There was, it turns out, very definitely a snake in the tree. What this one did was it wrapped itself around the limb, slithered down and ran its body along the decorations on the tall, skinny bird feeder. You had to look pretty closely to see that it wasn’t just elaborate ornamentation. As it, for lack of a better term, snaked down the feeder, its head was just a couple of inches from where it no doubt fervently hoped an unsuspecting, fat little bird would land to munch on some seed.

It was hunting on a baited field.

Now, over the years I’ve sort of gotten over my once paralyzing fear of snakes. That stemmed from an unfortunate event when I was a young boy and my parents were installing central heating and air in our home. Everyone was outside looking at the heating and cooling unit except me. I had gone inside to use the bathroom, sat down, looked down and froze. A brown snake slipped out of the new air-conditioning grate on the floor. Already in a position that badly compromised my ability to deal with an adverse situation, I was faced with the task of summoning help without riling the snake that was curling up on the floor and flicking its tongue in a way my young mind immediately interpreted as menacing.

So what I did was I whispered — urgently and, unfortunately, ineffectively, “Help ... help ... help ...”

It went on for a while.

Fortunately, Daddy noticed I been gone too long, came to check on me, whacked the snake and observed, “Next time you need help, you might want to increase the volume. Works better.”

At this point I’d probably label my opinion of snakes as a healthy respect coupled with general distrust and a deep desire not to be bitten. Cheryl, however, has absolutely no use for them, which is why the whole expedition for the hoe had been launched. This was a case of birds, which she liked, versus a snake, which she didn’t. This was not going to end well for the bird-eating snake.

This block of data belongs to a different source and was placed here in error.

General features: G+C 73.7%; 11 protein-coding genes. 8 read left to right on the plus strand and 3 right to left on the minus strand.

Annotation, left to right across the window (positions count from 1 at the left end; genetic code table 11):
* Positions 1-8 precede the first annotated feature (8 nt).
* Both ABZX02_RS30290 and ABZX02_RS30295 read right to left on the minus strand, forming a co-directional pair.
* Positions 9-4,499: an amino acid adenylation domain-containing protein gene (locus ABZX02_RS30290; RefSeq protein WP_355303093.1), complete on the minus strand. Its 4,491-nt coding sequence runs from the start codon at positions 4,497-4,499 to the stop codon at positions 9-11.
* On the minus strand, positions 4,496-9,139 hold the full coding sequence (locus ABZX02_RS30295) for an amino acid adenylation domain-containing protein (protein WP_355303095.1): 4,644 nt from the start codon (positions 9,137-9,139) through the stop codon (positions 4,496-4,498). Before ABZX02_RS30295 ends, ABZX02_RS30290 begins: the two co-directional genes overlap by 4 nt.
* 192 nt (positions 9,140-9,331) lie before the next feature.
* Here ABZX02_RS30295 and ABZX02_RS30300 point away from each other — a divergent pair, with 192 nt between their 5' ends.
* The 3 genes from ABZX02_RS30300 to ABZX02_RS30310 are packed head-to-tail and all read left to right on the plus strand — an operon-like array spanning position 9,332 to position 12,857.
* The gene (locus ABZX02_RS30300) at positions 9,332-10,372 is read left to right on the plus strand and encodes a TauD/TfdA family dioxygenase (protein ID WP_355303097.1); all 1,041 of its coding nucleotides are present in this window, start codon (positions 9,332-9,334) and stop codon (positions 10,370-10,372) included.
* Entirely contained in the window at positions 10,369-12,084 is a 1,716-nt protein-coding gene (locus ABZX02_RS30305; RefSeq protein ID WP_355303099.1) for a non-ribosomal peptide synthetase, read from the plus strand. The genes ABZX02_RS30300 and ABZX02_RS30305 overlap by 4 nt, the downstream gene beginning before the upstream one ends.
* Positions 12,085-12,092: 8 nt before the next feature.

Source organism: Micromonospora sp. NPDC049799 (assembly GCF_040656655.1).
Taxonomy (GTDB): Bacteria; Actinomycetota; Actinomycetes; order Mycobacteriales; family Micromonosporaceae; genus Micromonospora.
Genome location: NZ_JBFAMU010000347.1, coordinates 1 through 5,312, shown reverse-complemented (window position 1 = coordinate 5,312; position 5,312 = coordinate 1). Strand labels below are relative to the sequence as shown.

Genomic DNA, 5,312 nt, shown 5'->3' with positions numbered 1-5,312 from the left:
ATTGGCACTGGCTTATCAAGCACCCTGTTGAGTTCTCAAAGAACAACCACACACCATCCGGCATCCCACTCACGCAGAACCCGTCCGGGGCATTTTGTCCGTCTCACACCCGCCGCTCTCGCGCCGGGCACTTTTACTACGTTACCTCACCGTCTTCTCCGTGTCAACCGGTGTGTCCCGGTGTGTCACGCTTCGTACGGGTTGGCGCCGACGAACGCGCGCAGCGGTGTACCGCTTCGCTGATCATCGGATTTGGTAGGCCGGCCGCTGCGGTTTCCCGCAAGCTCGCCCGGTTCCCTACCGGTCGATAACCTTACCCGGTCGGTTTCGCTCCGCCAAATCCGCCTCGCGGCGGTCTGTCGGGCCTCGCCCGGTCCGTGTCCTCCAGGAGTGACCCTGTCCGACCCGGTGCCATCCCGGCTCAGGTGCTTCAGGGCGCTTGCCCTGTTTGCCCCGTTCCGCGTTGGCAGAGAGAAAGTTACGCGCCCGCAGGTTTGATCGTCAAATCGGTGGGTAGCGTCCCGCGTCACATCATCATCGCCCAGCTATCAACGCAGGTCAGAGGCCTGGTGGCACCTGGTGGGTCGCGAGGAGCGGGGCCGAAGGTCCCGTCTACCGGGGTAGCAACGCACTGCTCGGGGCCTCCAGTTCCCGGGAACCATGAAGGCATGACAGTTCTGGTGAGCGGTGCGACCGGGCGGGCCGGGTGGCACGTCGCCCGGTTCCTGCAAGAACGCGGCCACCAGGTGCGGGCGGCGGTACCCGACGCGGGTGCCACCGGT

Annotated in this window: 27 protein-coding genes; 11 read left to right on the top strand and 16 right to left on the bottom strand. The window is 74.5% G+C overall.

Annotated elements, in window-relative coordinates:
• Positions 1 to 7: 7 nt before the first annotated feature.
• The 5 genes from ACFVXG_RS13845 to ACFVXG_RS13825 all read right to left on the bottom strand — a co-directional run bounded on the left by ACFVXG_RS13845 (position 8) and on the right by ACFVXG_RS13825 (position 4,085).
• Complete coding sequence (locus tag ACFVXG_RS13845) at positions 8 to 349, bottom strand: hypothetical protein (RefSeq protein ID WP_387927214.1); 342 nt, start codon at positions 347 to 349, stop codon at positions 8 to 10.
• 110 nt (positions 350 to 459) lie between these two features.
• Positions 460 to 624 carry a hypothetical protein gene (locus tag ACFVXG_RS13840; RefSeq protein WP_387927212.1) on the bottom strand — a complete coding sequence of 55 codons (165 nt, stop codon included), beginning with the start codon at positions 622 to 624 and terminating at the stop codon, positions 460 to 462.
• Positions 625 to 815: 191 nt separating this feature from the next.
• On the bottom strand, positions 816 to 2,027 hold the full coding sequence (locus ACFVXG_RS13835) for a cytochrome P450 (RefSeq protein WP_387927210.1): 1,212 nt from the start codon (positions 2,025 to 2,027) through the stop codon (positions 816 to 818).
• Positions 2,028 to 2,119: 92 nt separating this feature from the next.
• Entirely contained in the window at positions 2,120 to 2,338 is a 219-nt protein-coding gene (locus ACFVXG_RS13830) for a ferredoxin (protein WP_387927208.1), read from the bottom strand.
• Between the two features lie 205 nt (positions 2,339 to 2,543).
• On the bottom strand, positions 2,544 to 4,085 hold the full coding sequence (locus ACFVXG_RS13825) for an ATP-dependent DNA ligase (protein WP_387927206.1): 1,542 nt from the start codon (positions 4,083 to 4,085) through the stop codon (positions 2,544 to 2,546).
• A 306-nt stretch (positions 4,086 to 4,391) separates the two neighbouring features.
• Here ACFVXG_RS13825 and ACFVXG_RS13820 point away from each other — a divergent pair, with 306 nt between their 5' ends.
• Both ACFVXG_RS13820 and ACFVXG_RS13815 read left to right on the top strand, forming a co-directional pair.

But, I did manage to get a few pictures of the bird-hunting serpent and posted one on Facebook.

And I got asked the inevitable question: What happened to the snake?

“The Lord,” I delicately replied, “called him home.”

Sitting on our patio drinking coffee this morning, I was looking at that plum tree and listening to the birds and a thought struck me: The world might’ve been much different place if Adam had just thought to grab his hoe.

Email Jim Hendricks at jim.hendricks@albanyherald.com.


waltspecht 3 years, 7 months ago

Lets see now, all non-poisonous snakes have been protected in Georgia since the seventies. Heck Poisonous snakes are protected on State and Federal land. So you just confessed that you and your Wife as co-conspiritors committed an illegal act. Wonder if any charges will be filed over this public confession? Wonder if it was an Indigo? That would be a Federal crime.


fcarroll 3 years, 7 months ago

Beautiful story, loved the ending.


The_Dude 3 years, 7 months ago

Looks like an oak snake. A very healthy one.